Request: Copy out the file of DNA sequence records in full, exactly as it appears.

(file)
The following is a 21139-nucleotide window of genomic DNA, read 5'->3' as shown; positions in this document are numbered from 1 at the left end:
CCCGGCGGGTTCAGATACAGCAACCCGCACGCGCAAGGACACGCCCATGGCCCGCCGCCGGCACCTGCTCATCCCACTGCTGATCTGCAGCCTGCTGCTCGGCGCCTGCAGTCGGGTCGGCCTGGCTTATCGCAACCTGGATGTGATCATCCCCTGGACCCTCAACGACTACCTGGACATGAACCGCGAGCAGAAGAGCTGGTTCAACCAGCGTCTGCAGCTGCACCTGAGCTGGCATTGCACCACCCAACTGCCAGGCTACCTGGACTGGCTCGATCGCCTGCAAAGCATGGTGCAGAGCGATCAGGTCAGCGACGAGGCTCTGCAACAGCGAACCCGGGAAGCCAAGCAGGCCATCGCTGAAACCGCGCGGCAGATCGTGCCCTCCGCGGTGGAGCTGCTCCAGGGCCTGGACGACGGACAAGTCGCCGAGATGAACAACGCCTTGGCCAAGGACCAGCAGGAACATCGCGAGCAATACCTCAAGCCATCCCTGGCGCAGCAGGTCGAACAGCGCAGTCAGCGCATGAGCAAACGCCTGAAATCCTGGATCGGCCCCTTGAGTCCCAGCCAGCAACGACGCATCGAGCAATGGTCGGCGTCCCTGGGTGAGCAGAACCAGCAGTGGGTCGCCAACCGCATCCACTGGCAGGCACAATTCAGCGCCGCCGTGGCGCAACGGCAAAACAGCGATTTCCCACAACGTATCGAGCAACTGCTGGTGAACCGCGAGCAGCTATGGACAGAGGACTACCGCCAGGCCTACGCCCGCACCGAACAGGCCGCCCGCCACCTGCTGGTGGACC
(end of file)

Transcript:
The following is a 21139-nucleotide window of genomic DNA, read 5'->3' as shown; positions in this document are numbered from 1 at the left end:
CCCGGCGGGTTCAGATACAGCAACCCGCACGCGCAAGGACACGCCCATGGCCCGCCGCCGGCACCTGCTCATCCCACTGCTGATCTGCAGCCTGCTGCTCGGCGCCTGCAGTCGGGTCGGCCTGGCTTATCGCAACCTGGATGTGATCATCCCCTGGACCCTCAACGACTACCTGGACATGAACCGCGAGCAGAAGAGCTGGTTCAACCAGCGTCTGCAGCTGCACCTGAGCTGGCATTGCACCACCCAACTGCCAGGCTACCTGGACTGGCTCGATCGCCTGCAAAGCATGGTGCAGAGCGATCAGGTCAGCGACGAGGCTCTGCAACAGCGAACCCGGGAAGCCAAGCAGGCCATCGCTGAAACCGCGCGGCAGATCGTGCCCTCCGCGGTGGAGCTGCTCCAGGGCCTGGACGACGGACAAGTCGCCGAGATGAACAACGCCTTGGCCAAGGACCAGCAGGAACATCGCGAGCAATACCTCAAGCCATCCCTGGCGCAGCAGGTCGAACAGCGCAGTCAGCGCATGAGCAAACGCCTGAAATCCTGGATCGGCCCCTTGAGTCCCAGCCAGCAACGACGCATCGAGCAATGGTCGGCGTCCCTGGGTGAGCAGAACCAGCAGTGGGTCGCCAACCGCATCCACTGGCAGGCACAATTCAGCGCCGCCGTGGCGCAACGGCAAAACAGCGATTTCCCACAACGTATCGAGCAACTGCTGGTGAACCGCGAGCAGCTATGGACAGAGGACTACCGCCAGGCCTACGCCCGCACCGAACAGGCCGCCCGCCACCTGCTGGTGGACC